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Second Harvest, Value Chain Management International Release Food Waste Report

The report, “The Avoidable Crisis of Food Waste,” identifies approximately 30 root causes of food loss and waste.

Second Harvest, Canada’s largest food rescue organization, and Value Chain Management International, a leading public and industry voice in the area of food waste, have released a new roadmap and report called “The Avoidable Crisis of Food Waste.” The report, which is funded by the Walmart Foundation, is the first to use front-line, primary data from the entire food chain and the first to create a standardized system of measurement that can be used by any food business to track and reduce food loss and waste.

The report has a focus on Canada, where nearly 60 percent of food produced is lost and wasted annually. Of that, 32 percent is avoidable and considered edible food that could be redirected to support people in various communities. The total financial value of this potentially rescuable lost and wasted food is $49.46 billion.
 
“There is no social, environmental or business case for food waste, and yet it has become standard operating procedure in the food industry, not just in Canada but globally,” said Lori Nikkel, CEO of Second Harvest, in a statement. “But with this research, we all now have the data and the tools to transform this crisis into a triple-bottom-line win across the value chain.”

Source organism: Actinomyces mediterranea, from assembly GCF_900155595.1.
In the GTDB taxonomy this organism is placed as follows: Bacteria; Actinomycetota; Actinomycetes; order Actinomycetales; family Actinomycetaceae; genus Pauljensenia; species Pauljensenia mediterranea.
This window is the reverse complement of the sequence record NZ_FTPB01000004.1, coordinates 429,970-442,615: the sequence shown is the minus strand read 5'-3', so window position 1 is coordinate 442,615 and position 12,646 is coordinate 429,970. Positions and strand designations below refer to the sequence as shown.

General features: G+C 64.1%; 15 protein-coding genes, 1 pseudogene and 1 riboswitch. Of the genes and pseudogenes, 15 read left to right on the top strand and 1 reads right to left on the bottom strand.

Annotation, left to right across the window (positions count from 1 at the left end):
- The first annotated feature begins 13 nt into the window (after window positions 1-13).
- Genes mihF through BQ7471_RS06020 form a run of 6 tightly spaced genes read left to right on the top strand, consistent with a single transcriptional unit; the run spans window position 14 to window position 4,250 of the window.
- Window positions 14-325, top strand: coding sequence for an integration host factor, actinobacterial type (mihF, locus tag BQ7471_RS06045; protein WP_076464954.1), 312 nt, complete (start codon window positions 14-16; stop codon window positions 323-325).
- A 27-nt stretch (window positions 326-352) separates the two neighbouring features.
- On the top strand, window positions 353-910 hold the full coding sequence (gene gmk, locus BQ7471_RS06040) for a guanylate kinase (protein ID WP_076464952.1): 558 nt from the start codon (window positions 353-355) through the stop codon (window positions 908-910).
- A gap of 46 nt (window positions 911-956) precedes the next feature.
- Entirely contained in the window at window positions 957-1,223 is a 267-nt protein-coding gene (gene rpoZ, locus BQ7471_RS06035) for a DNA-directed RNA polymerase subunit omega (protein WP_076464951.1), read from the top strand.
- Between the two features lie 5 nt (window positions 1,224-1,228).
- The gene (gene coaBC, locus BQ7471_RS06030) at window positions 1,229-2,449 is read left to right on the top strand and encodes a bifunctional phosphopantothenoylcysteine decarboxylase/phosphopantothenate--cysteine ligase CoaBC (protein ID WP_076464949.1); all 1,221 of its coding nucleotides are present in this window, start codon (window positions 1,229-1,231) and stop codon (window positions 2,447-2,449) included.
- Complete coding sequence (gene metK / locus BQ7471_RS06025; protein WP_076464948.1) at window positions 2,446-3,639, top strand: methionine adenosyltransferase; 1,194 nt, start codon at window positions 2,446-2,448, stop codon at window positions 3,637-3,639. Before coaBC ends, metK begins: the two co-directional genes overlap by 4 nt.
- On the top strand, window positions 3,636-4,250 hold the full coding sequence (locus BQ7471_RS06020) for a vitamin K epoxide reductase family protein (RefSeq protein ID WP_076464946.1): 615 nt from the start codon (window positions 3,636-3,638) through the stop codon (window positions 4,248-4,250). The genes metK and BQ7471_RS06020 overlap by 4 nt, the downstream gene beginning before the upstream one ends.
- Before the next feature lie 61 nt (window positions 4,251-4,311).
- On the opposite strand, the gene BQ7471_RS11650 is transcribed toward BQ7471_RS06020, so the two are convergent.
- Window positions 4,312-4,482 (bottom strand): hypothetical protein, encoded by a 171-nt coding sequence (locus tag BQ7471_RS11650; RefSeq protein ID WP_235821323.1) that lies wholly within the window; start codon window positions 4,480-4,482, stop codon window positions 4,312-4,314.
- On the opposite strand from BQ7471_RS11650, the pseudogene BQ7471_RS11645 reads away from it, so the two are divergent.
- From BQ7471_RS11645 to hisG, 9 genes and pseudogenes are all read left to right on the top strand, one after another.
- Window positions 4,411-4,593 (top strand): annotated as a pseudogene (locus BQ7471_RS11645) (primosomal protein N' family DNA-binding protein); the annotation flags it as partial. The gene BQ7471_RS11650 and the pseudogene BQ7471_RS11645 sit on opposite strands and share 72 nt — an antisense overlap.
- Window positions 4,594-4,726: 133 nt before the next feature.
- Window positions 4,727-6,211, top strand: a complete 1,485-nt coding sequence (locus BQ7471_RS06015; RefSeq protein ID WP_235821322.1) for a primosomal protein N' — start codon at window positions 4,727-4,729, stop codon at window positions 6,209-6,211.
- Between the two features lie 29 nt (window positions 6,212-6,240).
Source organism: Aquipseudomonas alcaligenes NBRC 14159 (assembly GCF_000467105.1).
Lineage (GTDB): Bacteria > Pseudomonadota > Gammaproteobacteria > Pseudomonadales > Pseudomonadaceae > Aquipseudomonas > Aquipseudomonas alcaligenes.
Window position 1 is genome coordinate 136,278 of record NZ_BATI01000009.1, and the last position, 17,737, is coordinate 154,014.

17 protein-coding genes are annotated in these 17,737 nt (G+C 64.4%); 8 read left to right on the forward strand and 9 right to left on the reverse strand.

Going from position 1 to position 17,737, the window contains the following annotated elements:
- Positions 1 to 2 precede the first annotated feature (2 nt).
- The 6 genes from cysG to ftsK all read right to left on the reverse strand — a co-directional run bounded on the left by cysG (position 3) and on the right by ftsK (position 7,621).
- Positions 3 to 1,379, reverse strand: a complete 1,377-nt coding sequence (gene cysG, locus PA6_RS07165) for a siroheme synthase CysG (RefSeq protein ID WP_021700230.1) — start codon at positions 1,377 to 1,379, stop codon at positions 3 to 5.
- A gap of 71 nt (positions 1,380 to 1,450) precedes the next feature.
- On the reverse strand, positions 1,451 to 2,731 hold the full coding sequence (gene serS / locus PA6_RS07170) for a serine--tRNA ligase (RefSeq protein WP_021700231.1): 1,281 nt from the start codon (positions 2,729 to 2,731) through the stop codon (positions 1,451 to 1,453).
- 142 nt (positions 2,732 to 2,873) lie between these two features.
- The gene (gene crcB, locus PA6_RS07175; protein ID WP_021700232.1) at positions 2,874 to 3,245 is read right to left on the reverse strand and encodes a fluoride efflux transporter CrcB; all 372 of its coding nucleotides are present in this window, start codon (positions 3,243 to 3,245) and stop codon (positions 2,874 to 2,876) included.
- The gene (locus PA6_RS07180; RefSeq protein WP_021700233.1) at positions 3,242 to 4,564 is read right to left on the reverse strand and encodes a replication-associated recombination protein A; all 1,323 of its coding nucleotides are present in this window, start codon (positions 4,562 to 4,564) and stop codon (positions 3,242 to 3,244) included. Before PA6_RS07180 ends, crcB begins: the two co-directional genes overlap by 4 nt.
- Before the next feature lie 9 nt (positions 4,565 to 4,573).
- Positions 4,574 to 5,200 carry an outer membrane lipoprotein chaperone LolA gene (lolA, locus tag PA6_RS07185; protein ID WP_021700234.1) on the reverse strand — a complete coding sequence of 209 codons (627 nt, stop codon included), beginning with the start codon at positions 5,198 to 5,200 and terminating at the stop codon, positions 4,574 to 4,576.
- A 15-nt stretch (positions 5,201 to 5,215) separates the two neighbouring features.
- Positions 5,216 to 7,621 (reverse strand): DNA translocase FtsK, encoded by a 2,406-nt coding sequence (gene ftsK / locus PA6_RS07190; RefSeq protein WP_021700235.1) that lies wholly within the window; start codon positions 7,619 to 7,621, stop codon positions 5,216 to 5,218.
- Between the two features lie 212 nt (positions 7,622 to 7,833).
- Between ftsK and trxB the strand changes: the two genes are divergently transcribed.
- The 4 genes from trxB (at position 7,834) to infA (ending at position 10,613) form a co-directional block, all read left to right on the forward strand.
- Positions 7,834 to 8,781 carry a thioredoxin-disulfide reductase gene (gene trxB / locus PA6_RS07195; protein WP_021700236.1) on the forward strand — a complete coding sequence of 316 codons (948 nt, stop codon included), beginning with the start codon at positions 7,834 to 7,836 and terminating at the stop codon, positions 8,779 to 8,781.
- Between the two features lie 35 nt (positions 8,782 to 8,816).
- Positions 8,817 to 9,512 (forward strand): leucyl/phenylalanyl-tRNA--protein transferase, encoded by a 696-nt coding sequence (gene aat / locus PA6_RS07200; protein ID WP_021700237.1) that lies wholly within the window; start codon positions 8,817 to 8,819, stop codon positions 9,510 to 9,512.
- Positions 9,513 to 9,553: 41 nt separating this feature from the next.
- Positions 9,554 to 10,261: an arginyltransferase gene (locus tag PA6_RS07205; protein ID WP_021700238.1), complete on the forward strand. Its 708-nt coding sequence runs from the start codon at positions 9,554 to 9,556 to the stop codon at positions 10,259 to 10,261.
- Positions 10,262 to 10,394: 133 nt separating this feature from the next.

Based on responses from more than 700 food industry leaders across Canada, the report identifies approximately 30 root causes of food loss and waste, including: 

  • The acceptance of waste by the food industry as the cost of doing business, a belief sustained by low tipping and landfill fees.
  • Conservative best before dates that lead to industry and consumers throwing away food that is still safe and edible.
  • Pressure on producers to provide 100 percent on-shelf availability and aesthetic perfection, particularly with fruits and vegetables, leading to overproduction.
  • Reluctance in the food industry to donate safe, edible surplus food despite Good Samaritan legislation that already exists to facilitate donation.

The report also provides more than 100 actions for industry, industry organizations and government to begin to quantify food loss and waste, address the negative economic and environmental impacts and support community food programs.
 
“There is more than enough food produced in Canada and the world that no one ever needs to be hungry. This report provides us with concrete solutions that will allow food to get to those who need it,” said Nikkel in a statement.

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